If we all drove cars like this there would be no hate in the world. We’d all just go around with a grin on our face as big as the Miata’s front grille. Big tracks have a way of making even powerful cars just feel OK, but even at Road America the MX-5 feels plenty fun. And that fun can make up for a lot a discrepancy of speed.
With just 167 hp it still gets into third gear quickly and while the Miata is known as a “momentum car” it’s amazing handling makes keeping the momentum up easy.
You really feel like you’re driving the car, not some modern electronics. There’s a feel, and sound, to moving the shifter through the gates and the thin rimmed steering wheel is a classic touch that’s far removed from the big beefy steering wheels on modern sports car. With the MX-5 you also feel like you are the car’s center, and during a quick chicane it’s easy to feel and see the hood dropping under braking and popping back up once you apply the throttle.
Nissan Juke NISMO
The only car making more noise from its tires on the track was the Bentley, being professionally drifted around in a true display of hoonage by a pro driver. Apart from that, it was rather forgettable. For a crossover, sure, it’s plenty fun, but in a field of sports cars and hot hatches… move along kids.
Nissan 370Z NISMO
No, it’s not the super-new 2015 model, but driving the older 2014 370Z NISMO is sweet. It looks track ready and it delivers. It’s like a dialed-in Genesis Coupe that delivers the power but with everything else sorted out too – including the gearbox with short and precise shifts. Plus, the SynchroRev match feature means you can get the most out of your lap. Sadly, many interior bits are antiquated at best and the digital displays have GameBoy graphics.
The steering is a lot twitchier than I remember. Still, the FR-S’s balance makes it such a breeze to control the car. Pulling out of corners, especially those with an incline isn’t easy, however, and because of the lack of mid-range torque the car really struggles if I didn’t keep the RPMs WAY up.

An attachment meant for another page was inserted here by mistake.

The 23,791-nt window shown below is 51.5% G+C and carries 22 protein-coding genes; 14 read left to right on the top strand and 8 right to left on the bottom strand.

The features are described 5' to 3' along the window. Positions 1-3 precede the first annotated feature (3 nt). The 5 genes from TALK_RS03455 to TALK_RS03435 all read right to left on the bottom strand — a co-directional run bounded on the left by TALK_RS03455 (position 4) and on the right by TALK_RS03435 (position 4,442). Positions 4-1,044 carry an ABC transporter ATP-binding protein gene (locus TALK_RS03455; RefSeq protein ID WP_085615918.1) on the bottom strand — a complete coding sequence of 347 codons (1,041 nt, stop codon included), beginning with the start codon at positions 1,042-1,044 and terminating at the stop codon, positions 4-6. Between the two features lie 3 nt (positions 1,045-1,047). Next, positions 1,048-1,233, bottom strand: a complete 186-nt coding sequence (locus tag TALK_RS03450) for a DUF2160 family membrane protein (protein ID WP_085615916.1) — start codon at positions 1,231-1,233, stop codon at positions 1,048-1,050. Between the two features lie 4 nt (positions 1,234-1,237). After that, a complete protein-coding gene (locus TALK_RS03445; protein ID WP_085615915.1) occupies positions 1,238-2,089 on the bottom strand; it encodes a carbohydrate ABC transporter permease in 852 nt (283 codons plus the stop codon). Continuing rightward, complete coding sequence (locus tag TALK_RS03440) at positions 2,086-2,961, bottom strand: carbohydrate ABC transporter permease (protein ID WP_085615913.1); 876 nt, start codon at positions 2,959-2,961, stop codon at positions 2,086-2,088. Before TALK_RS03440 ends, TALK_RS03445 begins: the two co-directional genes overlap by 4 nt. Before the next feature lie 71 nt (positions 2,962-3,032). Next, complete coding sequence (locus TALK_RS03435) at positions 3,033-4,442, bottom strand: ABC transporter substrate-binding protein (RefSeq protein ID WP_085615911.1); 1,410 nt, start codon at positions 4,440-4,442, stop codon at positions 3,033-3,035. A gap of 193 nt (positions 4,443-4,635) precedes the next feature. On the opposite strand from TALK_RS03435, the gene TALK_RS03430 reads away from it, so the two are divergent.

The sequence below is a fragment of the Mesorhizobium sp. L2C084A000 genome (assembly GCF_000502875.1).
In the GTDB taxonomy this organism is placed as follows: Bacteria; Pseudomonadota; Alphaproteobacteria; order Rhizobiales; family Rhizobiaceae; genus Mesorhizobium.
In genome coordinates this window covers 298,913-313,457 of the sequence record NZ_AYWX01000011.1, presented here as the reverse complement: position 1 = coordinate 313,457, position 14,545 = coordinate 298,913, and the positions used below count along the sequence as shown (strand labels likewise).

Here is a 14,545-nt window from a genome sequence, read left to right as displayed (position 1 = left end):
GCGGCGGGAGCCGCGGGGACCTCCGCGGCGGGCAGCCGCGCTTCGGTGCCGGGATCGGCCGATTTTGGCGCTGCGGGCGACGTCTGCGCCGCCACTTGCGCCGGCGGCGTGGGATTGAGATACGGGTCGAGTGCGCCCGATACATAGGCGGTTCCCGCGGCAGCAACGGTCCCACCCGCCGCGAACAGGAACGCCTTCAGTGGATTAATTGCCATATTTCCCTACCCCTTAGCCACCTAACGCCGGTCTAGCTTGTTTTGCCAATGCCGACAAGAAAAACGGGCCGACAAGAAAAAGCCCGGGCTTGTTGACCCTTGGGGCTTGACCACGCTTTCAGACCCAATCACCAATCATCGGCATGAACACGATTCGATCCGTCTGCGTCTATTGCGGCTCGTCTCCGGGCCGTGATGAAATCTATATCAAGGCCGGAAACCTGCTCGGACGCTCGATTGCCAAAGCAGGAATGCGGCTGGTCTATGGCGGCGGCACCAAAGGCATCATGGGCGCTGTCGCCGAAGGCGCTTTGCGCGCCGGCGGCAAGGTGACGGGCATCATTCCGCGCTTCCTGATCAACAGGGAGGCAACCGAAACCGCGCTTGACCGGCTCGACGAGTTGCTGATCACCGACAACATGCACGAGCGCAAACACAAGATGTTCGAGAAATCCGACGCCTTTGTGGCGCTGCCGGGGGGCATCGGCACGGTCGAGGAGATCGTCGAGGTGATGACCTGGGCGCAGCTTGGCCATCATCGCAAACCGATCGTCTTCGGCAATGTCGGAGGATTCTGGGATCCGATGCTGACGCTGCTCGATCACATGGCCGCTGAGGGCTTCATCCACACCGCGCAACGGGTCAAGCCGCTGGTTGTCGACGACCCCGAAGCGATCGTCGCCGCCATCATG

It’s low center of gravity pays huge dividends, however, achieving what may have been the highest speeds around the 210 degree right handed sweeper known as the Carousel. Sustained speeds were right at 74 MPH and up to 80 MPH at the apex, which is seriously impressive when you consider the lack of grip the FR-S’s tires have.
Subaru WRX STI
The rawness and turbocharged fun of the WRX STI might make it feel even faster than it is. But make no mistake, it is raw.
Blasting out of the pits, shifting into 2nd and 3rd isn’t the smoothest experience with my neck bobbing forward and snapping back with each clutch movement.
An absolute riot it’s not quite as quick as the CLA45 AMG, and with 50 fewer horsepower that’s not surprising, but it’s certainly more engaging. You can really feel every part of the car working, which is both good and bad. The down-side is the strange feeling of the front differential pulling you forward with the chattering feel as each tire scratches at the asphalt intermittently. In a front-drive that’s usually a comforting feeling, but in an all-wheel drive car with power also coming from the rear it’s a touch odd.
Despite that observation, the STI emerges as one of my hand’s down favorite cars to drive at the MAMA Spring Rally.